In our quest to keep my husband's arteries free and clear, there have been many (many many) foods we have given up. If it squeals, moos, clucks, gobbles or makes fish faces, we don't eat it. If it looks like dairy, smells like dairy and walks like a hunk of cheese, it's a no go. If it cracks like Humpty Dumpty, we're not buying it. And horror of horrors, we even stay away from extracted fats. Yes, even olive oil, And coconut oil. We eat olives, we eat coconut, we just don't eat the oil apart from the whole food. It's unconventional to say the least, but my husband's health issues are unconventional too, don't even get me started. Oops, I almost forgot the salt, we limit our salt intake. Because when it comes right down to it, the rules of our diet are simple. "If it tastes good, spit it out."
Hence, I'm one of those label lookers, ingredient dissectors, package perusers. The ones in the aisle at Trader Joe's to whom you just want to say "Would you just buy the idiot can of marinara sauce and get out of my way, Lady, how bad can a jar of marina sauce be?" But I ignore you and read on, carefully doing the math, comparing fat calories to total calories, checking the sodium content and examining whether or not someone snuck in something that squeals, moos, clucks, gobbles, makes fish faces or walks like a hunk of cheese.
One thing Ernst hasn't had to give up is bread. Of course as our diet has morphed into one resembling a chimpanzee's in the wild, I have to stand there and check for fat calories verses total calories and look for that all-important sodium content. "Would you just buy the idiot loaf of bread, Lady..."
I've never had the desire to bake our own bread, ever. Banana bread yes, zucchini bread of course, but not real honest-to-goodness, flour-on-the-counters, arm-muscles-rippling, make-the-house-smell-wonderful bread. Adding to this lack of bread baking desire, there is the little tiny issue of my wheat issues. As in, eating bread makes me puff up like a muffin high on poppy seeds. It's not like I haven't tried to prove my body wrong, oh have I ever tried. But waking up with muffin top above the neck is not a pretty sight, therefore I do a pretty good job of staying away from bread. Plus all the good sandwiches contain something that squeals, moos, clucks, gobbles,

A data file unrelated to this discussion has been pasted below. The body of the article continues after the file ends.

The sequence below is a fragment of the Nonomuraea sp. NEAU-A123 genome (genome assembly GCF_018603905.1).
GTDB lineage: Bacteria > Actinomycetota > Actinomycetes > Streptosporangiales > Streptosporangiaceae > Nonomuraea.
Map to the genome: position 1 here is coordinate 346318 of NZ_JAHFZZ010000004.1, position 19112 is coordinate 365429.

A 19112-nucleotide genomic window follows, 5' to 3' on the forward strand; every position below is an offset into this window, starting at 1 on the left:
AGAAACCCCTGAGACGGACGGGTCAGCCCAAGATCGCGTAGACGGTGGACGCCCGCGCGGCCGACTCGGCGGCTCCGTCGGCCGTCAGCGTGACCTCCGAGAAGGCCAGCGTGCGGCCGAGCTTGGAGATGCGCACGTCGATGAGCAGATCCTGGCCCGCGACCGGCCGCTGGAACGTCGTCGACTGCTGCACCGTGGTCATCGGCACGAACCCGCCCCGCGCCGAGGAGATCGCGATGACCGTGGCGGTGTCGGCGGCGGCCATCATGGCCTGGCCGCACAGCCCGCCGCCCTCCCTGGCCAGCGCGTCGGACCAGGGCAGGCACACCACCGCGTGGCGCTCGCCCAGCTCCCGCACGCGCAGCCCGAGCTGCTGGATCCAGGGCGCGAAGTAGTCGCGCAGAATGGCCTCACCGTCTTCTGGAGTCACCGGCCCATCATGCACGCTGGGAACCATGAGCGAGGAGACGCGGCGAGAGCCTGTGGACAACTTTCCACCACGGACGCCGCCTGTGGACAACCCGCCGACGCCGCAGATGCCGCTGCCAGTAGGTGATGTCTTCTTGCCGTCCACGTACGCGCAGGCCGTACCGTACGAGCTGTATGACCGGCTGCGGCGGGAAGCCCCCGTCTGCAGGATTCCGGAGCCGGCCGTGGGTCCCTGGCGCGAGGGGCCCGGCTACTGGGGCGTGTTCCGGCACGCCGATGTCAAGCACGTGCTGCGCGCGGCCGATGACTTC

makes fish faces or walks like a hunk of cheese anyway.
Then I read Michael Pollan's book Cooked. His amazing writing style not only convinced me to try making totally-from-scratch sourdough bread, but I was sure that somehow I would be able to handle eating sourdough and not look like a poppy seed addicted muffin face the next morning. He kind of promised.
So I mixed up some water and flour and set it out in our kitchen And we waited. We went away for the long weekend and I had a neighbor come over and stir the mixture up. It didn't quite go bonkers or anything, but it did start to bubble and smell like socks dipped in beer (that's good) and it increased in volume. I had made sourdough starter!!! The bread part was still to come, but making the starter from scratch is pretty fun in itself. I'm not super good at following instructions, and I didn't quite do the "feeding" right, and it apparently takes some time to develop the "mother" but I called it a success. I decided it was time to make the bread, the magical bread I could eat.
|It's got bubbles! It smells bad!|
Next step was to take some and save it in the fridge and feed the mother and let it set out overnight, all fat and happy. We heard a pop in the night. I went to check.
|The mother blew her top/|
The whole process seemed really scary at this point, and I had a head cold, so I chickened out and stuck the mother back in the fridge with her baby and went back to bed. I got my courage up the next week and tried again. By this time I had seen so many videos on YouTube of how to make sourdough bread, I didn't know who to believe. There are some mighty strong opinions out there in the land of sourdough making. I decided it was just flour and water, how hard can this be, just do it. So I did. The rising part was simply lovely to witness.
|Big and fluffy! It rose like a champ.|
|Hard and dense, it fell like a brick.|
But it was bread, and it was sour and had a great taste, so we ate it. I woke up a few hours later with a stomach ache and then woke up again in the morning looking big and fluffy, yet feeling like a brick. So much for sourdough bread for me.
But this story of gluten intolerance has a happy ending. Feeding the mother, keeping her happy, means you end up with lots of extra sourdough mixture, All those bread experts on YouTube kept mentioning that you can use your extra sourdough starter to make pancakes but I was sure they all contained things that oinked and mooed. So I searched for "low oil vegan sourdough pancakes" and this came up from atdownunder.com
|Yes, mostly in French and in grams, but a good start(er).|
|So I made these. No oinks, no moos, no eggs, no oil.|
Not much to look at, but still yummy.
|Then I made these beauties. They were delish filled with jam.|